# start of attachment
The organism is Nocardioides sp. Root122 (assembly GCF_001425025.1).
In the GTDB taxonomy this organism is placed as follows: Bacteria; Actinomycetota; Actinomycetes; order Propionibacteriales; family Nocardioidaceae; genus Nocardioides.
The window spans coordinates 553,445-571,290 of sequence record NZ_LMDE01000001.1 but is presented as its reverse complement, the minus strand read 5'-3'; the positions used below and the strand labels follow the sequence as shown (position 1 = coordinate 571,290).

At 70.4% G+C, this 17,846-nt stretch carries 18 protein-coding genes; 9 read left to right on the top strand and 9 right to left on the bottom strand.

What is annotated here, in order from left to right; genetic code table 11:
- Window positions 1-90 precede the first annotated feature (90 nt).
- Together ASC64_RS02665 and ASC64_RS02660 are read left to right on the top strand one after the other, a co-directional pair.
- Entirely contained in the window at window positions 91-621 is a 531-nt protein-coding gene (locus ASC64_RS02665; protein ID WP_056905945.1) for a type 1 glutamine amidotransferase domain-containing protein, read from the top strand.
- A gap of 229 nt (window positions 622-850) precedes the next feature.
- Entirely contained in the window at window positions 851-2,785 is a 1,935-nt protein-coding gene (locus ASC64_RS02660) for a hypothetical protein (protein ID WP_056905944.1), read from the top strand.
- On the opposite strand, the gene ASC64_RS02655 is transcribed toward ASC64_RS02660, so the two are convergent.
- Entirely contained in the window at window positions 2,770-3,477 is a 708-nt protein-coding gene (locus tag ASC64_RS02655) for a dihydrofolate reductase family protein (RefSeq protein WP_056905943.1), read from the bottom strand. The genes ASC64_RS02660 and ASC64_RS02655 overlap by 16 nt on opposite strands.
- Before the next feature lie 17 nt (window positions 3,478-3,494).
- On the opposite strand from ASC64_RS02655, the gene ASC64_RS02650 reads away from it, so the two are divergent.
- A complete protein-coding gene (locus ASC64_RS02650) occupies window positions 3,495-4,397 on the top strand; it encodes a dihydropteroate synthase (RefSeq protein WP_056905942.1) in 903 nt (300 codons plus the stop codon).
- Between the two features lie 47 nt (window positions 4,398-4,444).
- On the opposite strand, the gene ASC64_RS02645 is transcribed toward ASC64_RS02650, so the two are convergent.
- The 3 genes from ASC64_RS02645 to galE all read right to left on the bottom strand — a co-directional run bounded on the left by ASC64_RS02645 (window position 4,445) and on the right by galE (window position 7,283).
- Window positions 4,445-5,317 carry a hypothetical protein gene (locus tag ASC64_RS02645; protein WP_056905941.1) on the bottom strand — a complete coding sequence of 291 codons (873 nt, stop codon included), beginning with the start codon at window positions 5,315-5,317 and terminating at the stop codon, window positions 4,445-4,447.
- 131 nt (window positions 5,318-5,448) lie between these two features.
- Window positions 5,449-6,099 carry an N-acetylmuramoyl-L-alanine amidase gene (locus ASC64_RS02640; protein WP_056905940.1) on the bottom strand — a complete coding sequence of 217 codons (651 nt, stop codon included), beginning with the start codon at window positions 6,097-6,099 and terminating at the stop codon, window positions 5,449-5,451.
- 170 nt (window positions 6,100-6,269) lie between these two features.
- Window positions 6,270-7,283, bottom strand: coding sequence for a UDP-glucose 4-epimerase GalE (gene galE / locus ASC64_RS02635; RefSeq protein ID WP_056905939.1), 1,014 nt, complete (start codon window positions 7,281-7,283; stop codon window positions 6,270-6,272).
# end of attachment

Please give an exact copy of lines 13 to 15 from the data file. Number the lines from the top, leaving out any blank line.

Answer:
- Before the next feature lie 17 nt (window positions 3,478-3,494).
- On the opposite strand from ASC64_RS02655, the gene ASC64_RS02650 reads away from it, so the two are divergent.
- A complete protein-coding gene (locus ASC64_RS02650) occupies window positions 3,495-4,397 on the top strand; it encodes a dihydropteroate synthase (RefSeq protein WP_056905942.1) in 903 nt (300 codons plus the stop codon).